Health care technicians are typically exposed to quick, concentrated bursts of the gas when the door of a sterilizing machine is opened and when gas is released from the protective wrappings of freshly sterilized material.
OSHA originally proposed a short-term exposure limit in 1984 and had the backing of two federal health research agencies, the National Institute for Environmental Health Sciences and the National Occupational Safety and Health Administration.
The proposal was to restrict exposure to 10 parts per million over a 15-minute period. But then OSHA withdrew the plan, a day after the Office of Management and Budget in June 1984 charged that the agency's analysis was flawed. In the meantime, Johnson & Johnson, a company that uses large amounts of ethylene dioxide to sterilize products such as bandages, set a short-term exposure limit, the same as the OSHA proposal, for its employes based on the existing studies.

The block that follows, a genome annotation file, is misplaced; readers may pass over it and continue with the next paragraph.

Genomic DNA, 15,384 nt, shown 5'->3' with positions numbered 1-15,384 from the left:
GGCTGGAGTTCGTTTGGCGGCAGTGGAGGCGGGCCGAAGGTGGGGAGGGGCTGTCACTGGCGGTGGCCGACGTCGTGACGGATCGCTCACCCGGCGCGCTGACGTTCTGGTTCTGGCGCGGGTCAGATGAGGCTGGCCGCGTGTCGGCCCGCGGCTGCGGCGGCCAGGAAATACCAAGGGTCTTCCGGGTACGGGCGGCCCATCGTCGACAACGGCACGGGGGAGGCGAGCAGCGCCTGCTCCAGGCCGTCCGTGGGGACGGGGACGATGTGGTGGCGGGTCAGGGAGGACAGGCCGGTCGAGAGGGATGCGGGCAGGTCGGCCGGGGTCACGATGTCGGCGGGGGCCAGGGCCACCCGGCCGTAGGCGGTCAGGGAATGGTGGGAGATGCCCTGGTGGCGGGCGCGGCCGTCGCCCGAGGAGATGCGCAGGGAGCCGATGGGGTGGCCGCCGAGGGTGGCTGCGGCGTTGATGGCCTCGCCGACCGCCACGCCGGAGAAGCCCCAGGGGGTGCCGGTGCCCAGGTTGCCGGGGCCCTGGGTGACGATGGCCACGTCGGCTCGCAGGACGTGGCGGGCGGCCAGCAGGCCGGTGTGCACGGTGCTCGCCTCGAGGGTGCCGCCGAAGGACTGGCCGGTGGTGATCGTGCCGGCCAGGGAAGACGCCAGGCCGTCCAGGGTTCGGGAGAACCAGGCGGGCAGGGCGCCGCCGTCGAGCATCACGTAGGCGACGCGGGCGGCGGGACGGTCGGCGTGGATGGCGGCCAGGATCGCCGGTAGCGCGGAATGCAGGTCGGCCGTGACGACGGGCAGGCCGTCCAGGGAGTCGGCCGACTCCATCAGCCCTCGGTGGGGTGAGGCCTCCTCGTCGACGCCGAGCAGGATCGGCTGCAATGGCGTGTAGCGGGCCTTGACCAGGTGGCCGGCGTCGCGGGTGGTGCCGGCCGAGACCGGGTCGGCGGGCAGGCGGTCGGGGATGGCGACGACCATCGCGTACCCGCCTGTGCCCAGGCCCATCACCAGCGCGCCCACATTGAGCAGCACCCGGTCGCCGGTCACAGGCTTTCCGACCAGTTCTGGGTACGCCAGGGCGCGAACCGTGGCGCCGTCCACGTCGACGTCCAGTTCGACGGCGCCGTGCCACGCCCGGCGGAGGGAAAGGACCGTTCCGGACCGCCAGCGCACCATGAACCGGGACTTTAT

More than a year later, OSHA said that before it could set a short-term limit, it would need evidence that the same total dose of ethylene oxide causes more harm when delivered in a spurt than over a long period. The new study helps to fill that hole in the scientific data, federal scientists said.
The experiment was headed by Walderico Generoso at Oak Ridge and was sponsored by the National Institute for Environmental Health Sciences and the Department of Energy. The results are about to be published in the journal Environmental Mutagenesis.
According to the experimental results, laboratory mice suffered more genetic damage when they inhaled bursts of ethylene oxide than when they were exposed to low concentrations over a longer period. The total dose was the same.